San Diego, CA – An 18-year-old video gamer and YouTube star killed a 12-year-old girl and her mother, along with himself on Thursday, when he slammed his sports car into their vehicle at more than 100 miles per hour.
Police said the wrong-way, head-on crash occurred when 18-year-old Trevor Heitmann drove his $250,000 2015 British McLaren 650S into oncoming traffic on Route 805 at speeds that likely reached triple digits, The San Diego Union-Tribune reported.
Heitmann slammed the sports car head-on into a 2010 Hyundai SUV driven by 43-year-old Aileen Pizarro, who was traveling with her 12-year-old daughter, Aryana Pizarro.
The devastating impact instantly caused a massive fireball, and the vehicles disintegrated and hurled burning wreckage across the roadway, The Washington Post reported.
Other drivers smashed into the debris as they tried to avoid the inferno that suddenly appeared in the middle of the highway.
Pizarro, Aryana, and Heitmann were all killed in the wreck, and another person was seriously injured by flying debris, police said.
Prior to the fatal crash, Heitmann also smashed through a metal gate at Ashley Falls Elementary School, The San Diego Union-Tribune reported.
Witnesses said the driver then exited the sports car and broke out a window of the school before he sped away.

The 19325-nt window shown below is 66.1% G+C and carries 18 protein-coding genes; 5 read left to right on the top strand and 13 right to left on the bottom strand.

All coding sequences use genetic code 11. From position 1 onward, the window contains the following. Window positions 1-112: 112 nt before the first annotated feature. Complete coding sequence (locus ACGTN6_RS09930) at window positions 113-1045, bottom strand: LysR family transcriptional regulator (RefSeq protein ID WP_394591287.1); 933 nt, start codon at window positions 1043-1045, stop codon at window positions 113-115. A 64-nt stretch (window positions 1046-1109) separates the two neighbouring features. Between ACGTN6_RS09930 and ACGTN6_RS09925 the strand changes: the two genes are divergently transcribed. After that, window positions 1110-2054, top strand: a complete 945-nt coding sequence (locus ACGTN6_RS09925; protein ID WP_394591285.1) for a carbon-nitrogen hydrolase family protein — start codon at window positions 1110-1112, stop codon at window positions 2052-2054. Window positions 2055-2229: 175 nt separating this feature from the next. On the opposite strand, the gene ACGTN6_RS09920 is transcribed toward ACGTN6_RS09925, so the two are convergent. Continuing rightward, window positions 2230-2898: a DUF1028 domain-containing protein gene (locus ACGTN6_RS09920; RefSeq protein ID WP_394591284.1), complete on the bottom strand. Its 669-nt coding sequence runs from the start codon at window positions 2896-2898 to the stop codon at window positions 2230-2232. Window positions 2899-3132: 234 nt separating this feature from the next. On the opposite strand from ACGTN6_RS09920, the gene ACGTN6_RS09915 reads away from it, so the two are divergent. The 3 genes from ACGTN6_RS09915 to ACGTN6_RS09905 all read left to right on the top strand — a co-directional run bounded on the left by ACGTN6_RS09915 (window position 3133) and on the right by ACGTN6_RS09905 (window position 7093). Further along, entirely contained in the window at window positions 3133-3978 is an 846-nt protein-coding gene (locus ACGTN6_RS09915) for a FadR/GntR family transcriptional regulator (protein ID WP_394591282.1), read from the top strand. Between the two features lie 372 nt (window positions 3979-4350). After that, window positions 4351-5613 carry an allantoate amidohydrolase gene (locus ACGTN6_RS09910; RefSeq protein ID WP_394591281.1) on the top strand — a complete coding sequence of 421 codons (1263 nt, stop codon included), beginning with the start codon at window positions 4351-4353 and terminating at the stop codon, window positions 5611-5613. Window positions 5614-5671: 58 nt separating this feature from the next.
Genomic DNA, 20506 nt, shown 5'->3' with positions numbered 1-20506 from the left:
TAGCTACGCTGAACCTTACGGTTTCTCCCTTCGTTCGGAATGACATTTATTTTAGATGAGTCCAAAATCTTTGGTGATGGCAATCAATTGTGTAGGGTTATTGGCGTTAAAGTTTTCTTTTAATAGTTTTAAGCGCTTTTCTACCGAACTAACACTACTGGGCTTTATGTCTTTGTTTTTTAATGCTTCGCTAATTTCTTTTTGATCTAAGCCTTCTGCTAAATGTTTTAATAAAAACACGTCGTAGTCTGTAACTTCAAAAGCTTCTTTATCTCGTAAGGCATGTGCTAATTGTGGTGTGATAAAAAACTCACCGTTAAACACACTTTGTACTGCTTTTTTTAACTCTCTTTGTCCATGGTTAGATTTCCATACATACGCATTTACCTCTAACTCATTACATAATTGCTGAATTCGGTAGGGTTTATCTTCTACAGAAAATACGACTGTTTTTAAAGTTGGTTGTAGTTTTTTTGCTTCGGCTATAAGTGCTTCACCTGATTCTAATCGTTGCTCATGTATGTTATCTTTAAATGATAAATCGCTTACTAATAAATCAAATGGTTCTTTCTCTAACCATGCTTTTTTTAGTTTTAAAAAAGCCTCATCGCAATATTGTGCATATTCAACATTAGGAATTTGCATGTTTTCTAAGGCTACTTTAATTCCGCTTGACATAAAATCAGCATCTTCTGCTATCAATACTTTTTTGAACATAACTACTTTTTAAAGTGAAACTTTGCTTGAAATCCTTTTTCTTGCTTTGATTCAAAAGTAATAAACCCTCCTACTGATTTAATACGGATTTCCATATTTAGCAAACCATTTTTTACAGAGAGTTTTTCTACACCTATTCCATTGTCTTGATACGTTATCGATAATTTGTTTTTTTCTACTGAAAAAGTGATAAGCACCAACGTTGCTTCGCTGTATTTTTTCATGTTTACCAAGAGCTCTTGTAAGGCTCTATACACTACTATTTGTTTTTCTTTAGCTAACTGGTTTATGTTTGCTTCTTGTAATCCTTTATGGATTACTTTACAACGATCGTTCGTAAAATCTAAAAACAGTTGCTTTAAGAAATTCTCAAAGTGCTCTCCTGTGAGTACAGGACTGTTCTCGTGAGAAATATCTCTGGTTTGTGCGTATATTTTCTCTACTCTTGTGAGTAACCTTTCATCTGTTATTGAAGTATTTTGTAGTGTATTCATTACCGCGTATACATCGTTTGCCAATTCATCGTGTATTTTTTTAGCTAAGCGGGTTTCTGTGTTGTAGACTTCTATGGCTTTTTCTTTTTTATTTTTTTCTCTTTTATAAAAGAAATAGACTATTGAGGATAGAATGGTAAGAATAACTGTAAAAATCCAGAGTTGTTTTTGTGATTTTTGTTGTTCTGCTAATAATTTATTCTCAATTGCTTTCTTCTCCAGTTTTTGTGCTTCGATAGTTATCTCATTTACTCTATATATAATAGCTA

The 18 year old also allegedly crashed into a family member’s vehicle in Carmel Valley earlier in the day.
Heitmann, who was known to his Twitter and YouTube followers as “McSkillet,” made a small fortune by selling videos and trading “skins” for the video game “Counter Strike: Global Offensive.”
Skins provide cosmetic changes to items in video games.
But his lucrative business was recently shut down by the Washington gambling commission, which confiscated an estimated $200,000 in skins from Heitmann, and prohibited him from being able to acquire more in the future, The San Diego Union-Tribune reported.
Pizarro’s son, 22-year-old Dominic Pizarro, said that his mother and sister were traveling to Orange County when they were killed. He became concerned when they didn’t return as planned, and learned about the fiery crash online.
His grandfather soon confirmed Dominic’s worst fears.
“I lost it,” he told The San Diego Union-Tribune.
He described his little sister as a “girly-girl,” but said she was also “tough.”
“She was alive with energy,” Dominic said. He last spoke with Aryana the day before the crash, when she showed him all of her new school supplies during a video chat.
Aryana, an aspiring jazz singer, would have started the seventh grade on Monday.
Dominic said that he and his sister were raised by their mother and grandfather, and that Pizarro was working as a therapist for abused children who had been removed from their homes.
“[She] did everything for us,” Dominic said of his mother. “She was selfless. She didn’t think about herself at all.”
He said that Pizarro’s work helped to give children hope for a better future.
“She loved to work with them and tell them they were worth something,” Dominic said. “She went out of her way to bring light to them in hopeless situations.”
Pizarro’s longtime boyfriend, LeRoy Phillips, said she always put her children first.
“She could raise three kids and put herself through school to get her master’s – by herself – just to give them the best she can give them,” he told The San Diego Union-Tribune.
A fundraising campaign established to help Pizarro’s family in the wake of their loss had raised almost $55,000 as of Monday morning.